can you explain me what's the point of hydro plants?

Discussion in 'Civ5 - General Discussions' started by Jim Bro, May 21, 2011.

  1. ColinTH

    ColinTH Prince

    Feb 7, 2011
    1 - Helps to build spaceships. (as mentioned)

    2 - Helps to build Utopia Project.

    3 - Helps to build much needed ANYTHING.

    Oh! You don't have alluminium - Trade for it then! You can trade for any resource you like as long as you are not continually pressing next turn!
  2. Maniac

    Maniac Apolyton Sage

    Nov 27, 2004
    Gent, Belgium
    They're in some (few) cities a worthy investment if you only count the hammer cost of a Hydro Plant. But are they worth it if you also take into account the research cost of its prerequisite tech? Its prerequisite tech is kinda optional to research if you aren't going for a Diplomatic Victory. And as said the building is situational, so there are likely to be few cities to divide the theoretical research investment required per Hydro Plant built.
  3. ignite

    ignite Chieftain

    Sep 26, 2010
    Looking at the numbers...

    I have a city (not capital) with 17 base production and 35% modifier (10% workshop, 5% liberty policy, 20% golden age), so my production is 22.95. Adding a Hydro Plant would give me 11 extra hammers from the river tiles. Without golden age, but with railroad later on, I'd be netting 15.4 (11*1.4) hammers from the hydro plant. Converted to Wealth, that's 3.85 gold, covering the 3 maintenance cost. I'm also paying 2 for the Workshop though. Altogether my output would be 28 base, 39.2 after modifiers, 44.8 in golden age. The workshop pays for itself because it already gives 2 hammers, plus the 10%, and the GE slot. I'm 4 tiles from my capital, so railroad would be 8 gold for a 25% boost. Without the Hydro Plant, the railroad would be adding only 4.25 hammers. With the Hydro Plant, it adds 7, so except for the faster travel, the railroad doesn't pay for itself, while the hydro plant does.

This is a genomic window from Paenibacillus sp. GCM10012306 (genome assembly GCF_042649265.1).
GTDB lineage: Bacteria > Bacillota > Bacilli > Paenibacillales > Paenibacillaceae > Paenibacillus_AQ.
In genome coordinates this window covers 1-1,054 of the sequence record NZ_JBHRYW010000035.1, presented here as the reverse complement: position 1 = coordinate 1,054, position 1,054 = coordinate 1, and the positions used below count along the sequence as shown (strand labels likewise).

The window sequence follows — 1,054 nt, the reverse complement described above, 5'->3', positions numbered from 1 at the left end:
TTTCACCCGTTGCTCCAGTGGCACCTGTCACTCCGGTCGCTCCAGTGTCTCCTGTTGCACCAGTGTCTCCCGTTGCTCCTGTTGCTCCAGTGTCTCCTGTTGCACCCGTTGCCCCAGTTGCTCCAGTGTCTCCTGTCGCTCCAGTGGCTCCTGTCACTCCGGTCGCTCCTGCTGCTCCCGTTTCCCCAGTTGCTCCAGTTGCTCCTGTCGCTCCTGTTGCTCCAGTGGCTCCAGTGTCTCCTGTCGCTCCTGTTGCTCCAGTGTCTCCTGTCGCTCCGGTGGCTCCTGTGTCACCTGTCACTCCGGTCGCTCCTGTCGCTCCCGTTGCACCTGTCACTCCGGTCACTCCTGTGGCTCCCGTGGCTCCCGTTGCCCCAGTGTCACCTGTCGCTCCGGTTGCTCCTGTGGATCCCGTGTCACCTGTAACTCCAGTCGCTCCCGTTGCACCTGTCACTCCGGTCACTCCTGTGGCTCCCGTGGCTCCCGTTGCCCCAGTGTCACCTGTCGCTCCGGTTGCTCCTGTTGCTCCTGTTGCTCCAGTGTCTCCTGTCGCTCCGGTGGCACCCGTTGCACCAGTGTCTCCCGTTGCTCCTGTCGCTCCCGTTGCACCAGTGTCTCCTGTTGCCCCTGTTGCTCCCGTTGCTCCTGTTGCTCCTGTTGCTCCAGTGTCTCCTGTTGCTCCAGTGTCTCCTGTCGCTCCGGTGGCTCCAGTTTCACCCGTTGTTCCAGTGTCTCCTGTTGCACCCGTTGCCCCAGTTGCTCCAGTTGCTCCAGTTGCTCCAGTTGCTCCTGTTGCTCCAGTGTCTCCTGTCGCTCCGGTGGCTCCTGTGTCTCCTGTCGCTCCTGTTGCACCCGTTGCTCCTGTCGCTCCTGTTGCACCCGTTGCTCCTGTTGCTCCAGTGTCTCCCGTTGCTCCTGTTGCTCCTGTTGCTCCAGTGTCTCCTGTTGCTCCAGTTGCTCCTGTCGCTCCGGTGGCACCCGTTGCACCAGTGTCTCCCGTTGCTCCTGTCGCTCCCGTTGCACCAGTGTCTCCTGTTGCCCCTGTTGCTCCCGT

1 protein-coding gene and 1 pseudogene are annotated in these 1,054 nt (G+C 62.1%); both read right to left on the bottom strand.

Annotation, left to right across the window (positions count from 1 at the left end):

In theory then, if the Hydro Plant adds enough hammers, it's worthwhile to build even if you're just converting the hammers.
  4. Hpuk

    Hpuk Warlord

    Nov 5, 2011
    This thread was before G&K, which revamped the tech tree completely when it comes to hydro plants.
    Before G&K it was often somewhat of a waste to get (or at least hard build) hydro plants, not because they were bad, but because they resided in an inconvinient spot on the tech tree, and came too late to really pay back the hammers they would cost to hard build.

    They were in Plastics (Modern Age) in Vanilla, and are in Electricity (Industrial) in G&K.
    The whole Refrigeration tech line in Vanilla was pretty useless, it came way too late to pay back the investement for any victory type, except Diplo since it requires you to go through those techs.
  5. gozpel

    gozpel Couch-potato (fortified)

    Jan 3, 2002
    This is a very good point if you're going Space-win.

    Even a fairly poor hammer city, can build one of those cheap boosters in 14 turns, while the others concentrate on the heavy-duty ones. Done this many times, you just have to time it.

    And at this stage, of course you bought everything for these cities.

    A saved Artist will certainly help here. Golden Age when it matters!
  6. joncnunn

    joncnunn Senior Java Wizard Moderator

    Mar 17, 2008
    For a city that can build build a Windmill and a Hydroplant, the Windmill would indeed be built first.

    Hydroplant's benifit is dependent upon number of river hexes in the city. (+1 per tile); but any buildings that improve % production yields further improve it.

    Things slow to build are often cash rushed.

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